I've a million stories about spending eight or 16 hours (if I was working a double) on a locked psych ward for three years, but my favorite patient had to be Chester. Chester was about 85, the only man on the ward that was smaller than I was, had a head full of messy white hair and a gleam in his eye that said "don't trust me for a minute!". One afternoon, while the patients were supposed to be in their rooms napping, one of the nurses said to me, "Chester is in the hall, would you get him back to his room?".... sure, no problem. What she didn't tell me was that Chester was flat on his back, on a table in the hall, buck naked. I walked up to him, told him he needed to go back to his room. He got up, walked down the hall with me. When we got to his room I said, "And, Chester, put some clothes on.", and left the room. I was about 20 feet down the hall when one of the nurses yelled "Chester!", I turned to see him going full tilt down the hall, fury in his eyes, headed towards me. The instant I turned, he slid to a stop, glared at me and said "you black dog, you!", turned around and went to take a nap.

Chester was also the one that taught me one of life's great truths. He was in seclusion, I was doing a regular check, looked through the little rectangle window in the middle of the door to see Chester smearing feces on the yellow tile walls. "Chester! What are you doing?". Chester looked at me, smiled, and said, "When ya gotta go, ya gotta go.", and returned to his art.

No matter how disturbed our vistors were, no matter how tenuous their grasp on reality, spending hours with them each day allowed an occasional glimpse into their own world, and an understanding that, no matter how they behave or present themselves, there is always an element of humanity that needed to be respected and nurtured.
posted by HuronBob at 8:23 AM on September 27, 2012 [64 favorites]


Definitely Alan Reeve.
posted by elsietheeel at 9:07 AM on September 27, 2012


What a fantastic article. It strikes a great balance between looking straight at the horrible things patients did to themselves, and sometimes others, and compassion for their illnesses, and how necessary environments like Broadmoor sometimes are. I can't remember the last time I read something that dealt with mental illness so well.
posted by WidgetAlley at 9:45 AM on September 27, 2012 [1 favorite]


Leon, elseitheeel, thanks. Though it's interesting that he's not half as well-known as Ian Brady. I wonder what made Dr McGrath so worried?
posted by Jehan at 11:42 AM on September 27, 2012


Yeah, that's a good article.

The photographs threw me for a moment; the captions refer to the previous photo, not the immediately adjacent photo below, so you'll see a caption that says Policemen gather at the Main Gate after the escape of "Mad Axeman" and then immediately next to it a picture of a family seated on a couch. Or you'll read A patient at Broadmoor and see a man in a white shirt, arms folded (or is that a straitjacket?), surrounded by police, as though it were typical for patients to be surrounded by police. The jarring juxtapositions work for me though, reinforcing the weirdness of that as a place to grow up.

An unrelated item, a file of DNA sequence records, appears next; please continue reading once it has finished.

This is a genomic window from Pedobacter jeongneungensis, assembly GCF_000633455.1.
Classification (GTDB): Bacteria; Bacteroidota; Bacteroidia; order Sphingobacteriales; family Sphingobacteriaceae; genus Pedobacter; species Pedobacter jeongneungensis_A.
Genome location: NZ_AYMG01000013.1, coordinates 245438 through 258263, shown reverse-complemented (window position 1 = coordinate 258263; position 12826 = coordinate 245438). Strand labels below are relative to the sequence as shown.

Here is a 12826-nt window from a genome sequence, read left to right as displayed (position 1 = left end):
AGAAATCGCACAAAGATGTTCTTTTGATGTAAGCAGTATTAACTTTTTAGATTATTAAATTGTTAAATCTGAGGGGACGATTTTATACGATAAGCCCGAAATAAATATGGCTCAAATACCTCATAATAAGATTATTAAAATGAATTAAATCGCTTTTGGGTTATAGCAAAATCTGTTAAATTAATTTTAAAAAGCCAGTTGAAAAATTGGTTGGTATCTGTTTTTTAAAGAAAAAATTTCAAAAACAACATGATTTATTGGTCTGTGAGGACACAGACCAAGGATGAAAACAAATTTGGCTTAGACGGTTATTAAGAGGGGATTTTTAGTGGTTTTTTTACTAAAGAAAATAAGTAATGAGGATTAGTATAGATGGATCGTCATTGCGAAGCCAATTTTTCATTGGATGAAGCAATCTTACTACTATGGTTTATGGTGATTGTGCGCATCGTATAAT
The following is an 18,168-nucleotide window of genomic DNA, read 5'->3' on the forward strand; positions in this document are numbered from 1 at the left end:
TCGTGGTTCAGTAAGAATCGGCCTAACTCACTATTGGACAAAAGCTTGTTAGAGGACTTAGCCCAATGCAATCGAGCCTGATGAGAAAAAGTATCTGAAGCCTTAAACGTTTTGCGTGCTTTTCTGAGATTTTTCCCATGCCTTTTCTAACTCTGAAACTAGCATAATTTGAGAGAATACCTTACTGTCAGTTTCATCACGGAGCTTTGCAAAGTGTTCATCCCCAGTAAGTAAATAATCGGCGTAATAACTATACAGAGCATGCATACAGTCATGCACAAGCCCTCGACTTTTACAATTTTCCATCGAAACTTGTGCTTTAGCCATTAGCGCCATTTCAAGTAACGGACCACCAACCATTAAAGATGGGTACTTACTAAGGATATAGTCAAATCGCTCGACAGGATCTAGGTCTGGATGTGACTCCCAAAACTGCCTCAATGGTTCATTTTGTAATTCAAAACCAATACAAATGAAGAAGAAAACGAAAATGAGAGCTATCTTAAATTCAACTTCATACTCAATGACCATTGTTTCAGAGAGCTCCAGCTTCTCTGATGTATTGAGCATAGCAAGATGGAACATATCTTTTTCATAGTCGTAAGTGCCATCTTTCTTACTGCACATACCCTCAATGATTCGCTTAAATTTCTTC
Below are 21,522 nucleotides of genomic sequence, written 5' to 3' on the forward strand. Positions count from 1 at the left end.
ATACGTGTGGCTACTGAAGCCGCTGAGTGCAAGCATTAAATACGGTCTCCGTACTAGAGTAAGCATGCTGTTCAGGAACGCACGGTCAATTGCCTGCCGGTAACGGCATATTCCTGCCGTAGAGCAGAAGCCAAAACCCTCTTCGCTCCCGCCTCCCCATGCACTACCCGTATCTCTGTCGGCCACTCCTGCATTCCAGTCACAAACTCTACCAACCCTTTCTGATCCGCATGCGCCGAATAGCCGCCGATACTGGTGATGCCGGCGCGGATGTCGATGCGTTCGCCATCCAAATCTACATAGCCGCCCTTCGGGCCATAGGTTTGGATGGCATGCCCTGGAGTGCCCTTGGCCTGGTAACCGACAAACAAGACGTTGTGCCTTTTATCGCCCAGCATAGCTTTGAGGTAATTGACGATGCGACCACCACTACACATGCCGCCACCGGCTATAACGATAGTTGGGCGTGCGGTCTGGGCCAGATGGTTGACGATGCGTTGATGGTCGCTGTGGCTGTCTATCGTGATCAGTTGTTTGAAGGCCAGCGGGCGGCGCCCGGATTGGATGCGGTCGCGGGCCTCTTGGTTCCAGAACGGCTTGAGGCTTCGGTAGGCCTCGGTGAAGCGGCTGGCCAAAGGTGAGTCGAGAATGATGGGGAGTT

posted by twoleftfeet at 2:12 PM on September 27, 2012


I opened the door to his room, told him I was there and asked what the problem was "Bob, snakes, hundreds of snakes!", he was in a panic, beating them off his body. I thought for a moment, "Duane, you're blind, how would you know if there were snakes in here?". He stopped, he thought about it for a minute, and then sat down on the bed and simply said, "Thanks, Bob."

HuronBob, you're a great guy.
posted by justsomebodythatyouusedtoknow at 2:35 PM on September 27, 2012


>From Savage Grace: The True Story of Fatal Relations in a Rich and Famous American Family:
According to a former superintendent at Broadmoor, "half the patients would be perfectly safe to release but the problem is to know which half." In fact, out of a population of approximately 750, Broadmoor releases 104 each year.
Under persistent pressure from a patient's well-connected friends in both the U.S. and the U.K., Broadmoor's consultant forensic psychiatrist was cajoled into releasing a patient who had been convicted of stabbing his mother to death in their London flat in 1972.

The patient in question -- Antony Baekeland (great-grandson of the man who invented Bakelite and was called "the father of plastics") -- spent seven years in Broadmoor after the matricide. In hindsight, which is always 20/20, it seems as though he might have been better off if he had not been released.

The well-meaning friends whose actions secured his release had assured Broadmoor officials that Tony Baekeland would be living in a New York City halfway house where his case would be supervised by a psychiatrist. In fact, Tony was released to the small Manhattan apartment of his frail grandmother, whom he tried to kill with a knife several days after his return to New York. He suffocated to death at Rikers Island eight months after the stabbing, while awaiting a judge's decision on whether to grant bail.
posted by virago at 4:07 PM on September 27, 2012


Wonderful read.

Related, Broadmoor Revealed: Victorian Crime and the Lunatic Asylum is a wonderful look at Broadmoor as it was when it first opened. As a bonus, it's free!
posted by DarlingBri at 4:43 PM on September 27, 2012


I'm pretty surprised how much freedom they gave the patients—and how much access they probably had to potentially dangerous and concealable tools. You would think that at very least they'd have metal detectors outside the tin shop and/or theater workshop.
posted by limeonaire at 5:23 PM on September 27, 2012


This essay mentions the Victorian artist Richard Dadd, who is worth a Google images search..
posted by ovvl at 6:21 PM on September 27, 2012


I actually spent time in this old Psych hospital in the Uk, was the horrible time ever had in my life, I'ts abandoned now but memories are with me still.
posted by billbobagginz at 12:43 AM on September 28, 2012 [1 favorite]


McGrath is a wonderful writer, and some cool films have been made of his work, including Cronenberg's Spider. Thanks for posting this, read him!
posted by thinkpiece at 5:44 AM on September 28, 2012


« Older Researchers have developed a backpack that generat...  |  Rolling Stone talks to comic s... Newer »


This thread has been archived and is closed to new comments